I DON'T SUPPOSE many people equate Asia or the Orient with Christmas. That's understandable. After all, Buddha scores a wee bit higher on the popularity polls over there.
Still, I always wondered about the oriental connection of those "wise men" of "We Three Kings of Orient Are" fame. The ones in the nativity scene under my tree look as if they just drove in from Detroit, New York and Miami. (I know. I need to get a new set.)
That confusion aside, I've run across two items with their roots in the Orient that will be of interest to a hobbyist.
The first is a brilliant reproduction of a piece of paper currency from the Ming dynasty. This note dates from the late 14th century and is the world's earliest known form of paper money. Brought back from China by Marco Polo, its total intangibility and fragility seemed ludicrous.
The original Ming notes were printed from wood blocks on coarse paper obtained from the inner bark of mulberry trees. They were colored with vermilion seals to guarantee them for monetary use by the Ming Treasury. Printed on the border of the "One Kuan" note are dragons together with an illustration of 10 stacks of 100 copper coins equaling the 1,000 coins they represent.
Of the original Ming notes, only a few hundred still exist. But the copies being manufactured and sold by the American Numismatic Association (ANA) are magnificent reproductions, made with the same high-quality mulberry bark paper and printing techniques. Even the faded image is an excellent imitation.
But you can't mistake it for the real McCoy. On the reverse of the note is a printed history of the bill and its use in China along with the ANA's name and seal. The paper note (Stock No. PLU 73) sells for $31.95 and, measuring almost 9 by 14 inches, is ideal for framing. Or, if you prefer, the ANA sells them framed (Stock No. PLU 74) for $82.50.
The second treasure from the Orient also falls into the realm of currency, but in a delightfully peculiar and curious form. For those of you who, like the westerners of the 14th century, just don't trust this new-fangled paper money, a tangible trade item is the ticket. And, when dealing in the Far East, nothing is, or was, more quintessentially China than pure, high quality tea.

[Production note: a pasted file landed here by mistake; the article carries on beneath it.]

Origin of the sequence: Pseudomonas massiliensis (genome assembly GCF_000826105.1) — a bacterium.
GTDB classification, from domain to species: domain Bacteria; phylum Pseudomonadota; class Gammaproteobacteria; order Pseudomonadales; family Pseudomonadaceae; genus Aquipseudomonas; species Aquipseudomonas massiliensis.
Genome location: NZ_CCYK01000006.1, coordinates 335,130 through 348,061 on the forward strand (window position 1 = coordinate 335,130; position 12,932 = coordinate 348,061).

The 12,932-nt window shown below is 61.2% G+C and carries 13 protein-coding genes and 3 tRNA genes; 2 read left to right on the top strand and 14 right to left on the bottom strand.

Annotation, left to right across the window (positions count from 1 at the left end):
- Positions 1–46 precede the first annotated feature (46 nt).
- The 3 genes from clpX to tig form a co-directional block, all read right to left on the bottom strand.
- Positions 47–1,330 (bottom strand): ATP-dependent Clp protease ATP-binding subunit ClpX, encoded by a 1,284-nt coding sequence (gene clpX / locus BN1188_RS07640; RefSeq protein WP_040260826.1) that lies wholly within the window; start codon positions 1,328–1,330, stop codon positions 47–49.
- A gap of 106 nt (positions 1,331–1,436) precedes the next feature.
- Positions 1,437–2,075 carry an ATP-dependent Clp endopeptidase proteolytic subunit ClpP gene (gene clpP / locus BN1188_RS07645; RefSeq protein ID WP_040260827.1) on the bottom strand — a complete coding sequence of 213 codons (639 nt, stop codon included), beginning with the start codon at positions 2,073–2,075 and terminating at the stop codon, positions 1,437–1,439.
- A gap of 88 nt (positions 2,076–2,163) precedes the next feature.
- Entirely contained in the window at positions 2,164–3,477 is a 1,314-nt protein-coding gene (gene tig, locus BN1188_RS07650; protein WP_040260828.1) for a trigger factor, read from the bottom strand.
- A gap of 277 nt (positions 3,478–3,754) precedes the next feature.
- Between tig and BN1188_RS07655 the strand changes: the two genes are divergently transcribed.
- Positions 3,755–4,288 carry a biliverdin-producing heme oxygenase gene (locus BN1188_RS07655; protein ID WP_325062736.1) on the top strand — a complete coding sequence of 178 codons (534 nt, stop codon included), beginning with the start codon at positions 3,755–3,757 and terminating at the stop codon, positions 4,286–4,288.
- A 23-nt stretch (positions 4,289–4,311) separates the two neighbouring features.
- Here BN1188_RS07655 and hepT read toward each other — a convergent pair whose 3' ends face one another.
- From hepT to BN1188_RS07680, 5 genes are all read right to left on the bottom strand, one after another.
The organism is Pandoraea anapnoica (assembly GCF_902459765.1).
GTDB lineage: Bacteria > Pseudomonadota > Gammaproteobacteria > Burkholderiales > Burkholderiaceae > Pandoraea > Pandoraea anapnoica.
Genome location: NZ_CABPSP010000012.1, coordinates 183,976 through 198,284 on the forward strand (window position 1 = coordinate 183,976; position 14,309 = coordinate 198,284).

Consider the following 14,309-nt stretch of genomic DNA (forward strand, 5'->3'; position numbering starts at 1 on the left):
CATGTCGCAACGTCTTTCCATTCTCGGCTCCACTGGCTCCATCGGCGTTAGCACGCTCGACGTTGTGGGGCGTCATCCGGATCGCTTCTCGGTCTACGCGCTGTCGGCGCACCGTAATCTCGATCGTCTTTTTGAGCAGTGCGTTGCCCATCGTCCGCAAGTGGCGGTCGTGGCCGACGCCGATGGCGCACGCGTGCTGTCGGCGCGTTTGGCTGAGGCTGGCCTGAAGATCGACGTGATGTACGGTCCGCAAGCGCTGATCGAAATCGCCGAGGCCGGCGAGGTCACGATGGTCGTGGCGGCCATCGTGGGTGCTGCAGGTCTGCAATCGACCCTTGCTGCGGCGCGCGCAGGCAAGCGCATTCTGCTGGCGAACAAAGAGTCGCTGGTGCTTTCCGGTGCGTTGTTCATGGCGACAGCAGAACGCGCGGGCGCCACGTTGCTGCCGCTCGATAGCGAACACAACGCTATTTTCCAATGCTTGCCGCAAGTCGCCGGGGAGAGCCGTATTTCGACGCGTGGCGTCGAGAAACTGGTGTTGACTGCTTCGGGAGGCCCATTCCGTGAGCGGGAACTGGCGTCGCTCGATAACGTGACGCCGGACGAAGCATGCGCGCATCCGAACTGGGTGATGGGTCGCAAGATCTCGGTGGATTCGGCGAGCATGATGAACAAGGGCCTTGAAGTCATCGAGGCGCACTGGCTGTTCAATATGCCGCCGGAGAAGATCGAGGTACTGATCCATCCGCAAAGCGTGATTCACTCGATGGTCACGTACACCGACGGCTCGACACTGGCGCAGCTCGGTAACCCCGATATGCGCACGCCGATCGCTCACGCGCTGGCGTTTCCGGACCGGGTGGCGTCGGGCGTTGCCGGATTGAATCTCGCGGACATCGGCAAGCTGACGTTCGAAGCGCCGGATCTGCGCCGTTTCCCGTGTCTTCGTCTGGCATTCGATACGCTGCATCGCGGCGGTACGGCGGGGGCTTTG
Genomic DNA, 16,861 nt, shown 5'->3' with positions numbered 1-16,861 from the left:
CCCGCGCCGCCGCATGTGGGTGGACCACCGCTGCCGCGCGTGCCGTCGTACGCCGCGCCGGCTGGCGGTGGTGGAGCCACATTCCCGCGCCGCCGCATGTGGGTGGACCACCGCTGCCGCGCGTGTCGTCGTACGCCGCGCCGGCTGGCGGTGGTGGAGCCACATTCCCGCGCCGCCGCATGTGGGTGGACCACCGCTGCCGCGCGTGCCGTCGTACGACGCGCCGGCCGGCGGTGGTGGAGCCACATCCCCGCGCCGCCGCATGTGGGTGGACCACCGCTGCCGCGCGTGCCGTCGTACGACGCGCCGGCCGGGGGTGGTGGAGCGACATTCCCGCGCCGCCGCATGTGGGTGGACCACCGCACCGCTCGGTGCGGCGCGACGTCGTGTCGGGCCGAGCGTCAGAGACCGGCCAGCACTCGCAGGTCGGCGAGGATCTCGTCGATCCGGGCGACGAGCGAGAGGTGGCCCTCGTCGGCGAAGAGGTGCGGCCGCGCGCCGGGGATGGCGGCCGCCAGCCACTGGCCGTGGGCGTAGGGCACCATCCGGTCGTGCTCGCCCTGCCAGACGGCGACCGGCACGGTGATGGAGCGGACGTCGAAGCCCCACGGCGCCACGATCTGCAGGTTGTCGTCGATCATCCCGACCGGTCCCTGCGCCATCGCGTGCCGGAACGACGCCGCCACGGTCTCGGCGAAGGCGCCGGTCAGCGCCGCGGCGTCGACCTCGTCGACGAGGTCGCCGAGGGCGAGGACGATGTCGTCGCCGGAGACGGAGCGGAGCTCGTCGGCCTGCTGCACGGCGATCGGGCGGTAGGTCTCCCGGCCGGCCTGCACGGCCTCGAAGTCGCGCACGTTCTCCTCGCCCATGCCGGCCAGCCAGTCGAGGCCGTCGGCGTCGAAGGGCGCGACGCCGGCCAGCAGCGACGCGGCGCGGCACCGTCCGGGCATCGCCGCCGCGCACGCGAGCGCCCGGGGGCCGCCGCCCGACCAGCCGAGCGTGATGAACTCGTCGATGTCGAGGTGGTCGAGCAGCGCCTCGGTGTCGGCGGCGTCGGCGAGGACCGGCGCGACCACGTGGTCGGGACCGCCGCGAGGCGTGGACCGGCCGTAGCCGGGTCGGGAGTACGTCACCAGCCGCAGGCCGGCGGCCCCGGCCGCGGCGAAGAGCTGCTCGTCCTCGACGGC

Hundreds of years ago, bricks of tea measuring about 8 by 10 by 1 inch became accepted, convenient and popular units of barter along the trade routes from China to Russia. Their value was far less likely to fluctuate than that of the currencies of the day. Rather, it varied with the quality of the tea and the distance and accessibility of the market in which it would be traded.
The front of the brick was ornately detailed with stars, plants and architectural symbols along with Chinese characters. The reverse was scored into squares that could be broken off and used as fractional units of currency. Of course, the brick could also be broken into much smaller pieces and used for drinking.
As in olden days, China Black Brick Tea, selected from high-quality black tea dust, is manufactured by pressing the tea in the fired die machine after being softened by steam and letting it naturally cool and dry.
The American Numismatic Association is selling a tea brick in modern form with the characteristics of those used for centuries. It has the same basic measurements and weighs 2.5 pounds. Including shipping it sells for $19.95 (Stock No. PLU 14).
To order one, send a check or money order (or your MasterCard, Visa or American Express credit card number, expiration date and signature) to: American Numismatic Association Museum Store, 818 North Cascade Ave., Colorado Springs, CO 80903-3279. Be sure to include your name, full address and daytime telephone number.
Both the Ming Dynasty Note and the Black Brick Tea are fascinating and make wonderful conversation pieces.